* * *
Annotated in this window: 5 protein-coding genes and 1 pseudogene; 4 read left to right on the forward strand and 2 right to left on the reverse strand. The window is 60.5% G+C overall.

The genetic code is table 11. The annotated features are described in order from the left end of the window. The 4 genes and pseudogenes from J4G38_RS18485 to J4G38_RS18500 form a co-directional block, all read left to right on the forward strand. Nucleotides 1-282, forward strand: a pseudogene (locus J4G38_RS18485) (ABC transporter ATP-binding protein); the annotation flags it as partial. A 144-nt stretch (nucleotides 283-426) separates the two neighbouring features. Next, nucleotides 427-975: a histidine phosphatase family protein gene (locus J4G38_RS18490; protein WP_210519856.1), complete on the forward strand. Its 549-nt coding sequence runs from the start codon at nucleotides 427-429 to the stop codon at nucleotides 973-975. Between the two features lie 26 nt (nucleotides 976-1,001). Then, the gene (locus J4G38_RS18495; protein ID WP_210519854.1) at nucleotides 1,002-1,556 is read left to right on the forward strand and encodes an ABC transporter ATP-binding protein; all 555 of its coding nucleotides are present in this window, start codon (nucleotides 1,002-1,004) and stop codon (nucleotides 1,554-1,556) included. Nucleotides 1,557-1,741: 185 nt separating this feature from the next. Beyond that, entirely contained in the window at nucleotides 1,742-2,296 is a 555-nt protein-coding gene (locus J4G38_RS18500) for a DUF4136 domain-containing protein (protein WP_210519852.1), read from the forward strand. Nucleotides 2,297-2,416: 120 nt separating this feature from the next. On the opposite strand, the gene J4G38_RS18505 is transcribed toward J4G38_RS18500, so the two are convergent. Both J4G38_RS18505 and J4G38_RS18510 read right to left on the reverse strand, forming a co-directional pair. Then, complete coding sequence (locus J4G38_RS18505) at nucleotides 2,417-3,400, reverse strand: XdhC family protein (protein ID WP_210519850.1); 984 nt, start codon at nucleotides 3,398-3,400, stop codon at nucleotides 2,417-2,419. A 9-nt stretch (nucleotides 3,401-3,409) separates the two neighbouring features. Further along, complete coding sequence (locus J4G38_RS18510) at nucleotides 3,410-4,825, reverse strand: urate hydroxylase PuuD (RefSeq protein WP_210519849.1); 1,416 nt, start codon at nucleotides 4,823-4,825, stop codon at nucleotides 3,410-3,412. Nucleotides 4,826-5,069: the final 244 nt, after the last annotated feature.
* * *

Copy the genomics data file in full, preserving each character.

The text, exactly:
Annotated in this window: 5 protein-coding genes and 1 pseudogene; 4 read left to right on the forward strand and 2 right to left on the reverse strand. The window is 60.5% G+C overall.

The genetic code is table 11. The annotated features are described in order from the left end of the window. The 4 genes and pseudogenes from J4G38_RS18485 to J4G38_RS18500 form a co-directional block, all read left to right on the forward strand. Nucleotides 1-282, forward strand: a pseudogene (locus J4G38_RS18485) (ABC transporter ATP-binding protein); the annotation flags it as partial. A 144-nt stretch (nucleotides 283-426) separates the two neighbouring features. Next, nucleotides 427-975: a histidine phosphatase family protein gene (locus J4G38_RS18490; protein WP_210519856.1), complete on the forward strand. Its 549-nt coding sequence runs from the start codon at nucleotides 427-429 to the stop codon at nucleotides 973-975. Between the two features lie 26 nt (nucleotides 976-1,001). Then, the gene (locus J4G38_RS18495; protein ID WP_210519854.1) at nucleotides 1,002-1,556 is read left to right on the forward strand and encodes an ABC transporter ATP-binding protein; all 555 of its coding nucleotides are present in this window, start codon (nucleotides 1,002-1,004) and stop codon (nucleotides 1,554-1,556) included. Nucleotides 1,557-1,741: 185 nt separating this feature from the next. Beyond that, entirely contained in the window at nucleotides 1,742-2,296 is a 555-nt protein-coding gene (locus J4G38_RS18500) for a DUF4136 domain-containing protein (protein WP_210519852.1), read from the forward strand. Nucleotides 2,297-2,416: 120 nt separating this feature from the next. On the opposite strand, the gene J4G38_RS18505 is transcribed toward J4G38_RS18500, so the two are convergent. Both J4G38_RS18505 and J4G38_RS18510 read right to left on the reverse strand, forming a co-directional pair. Then, complete coding sequence (locus J4G38_RS18505) at nucleotides 2,417-3,400, reverse strand: XdhC family protein (protein ID WP_210519850.1); 984 nt, start codon at nucleotides 3,398-3,400, stop codon at nucleotides 2,417-2,419. A 9-nt stretch (nucleotides 3,401-3,409) separates the two neighbouring features. Further along, complete coding sequence (locus J4G38_RS18510) at nucleotides 3,410-4,825, reverse strand: urate hydroxylase PuuD (RefSeq protein WP_210519849.1); 1,416 nt, start codon at nucleotides 4,823-4,825, stop codon at nucleotides 3,410-3,412. Nucleotides 4,826-5,069: the final 244 nt, after the last annotated feature.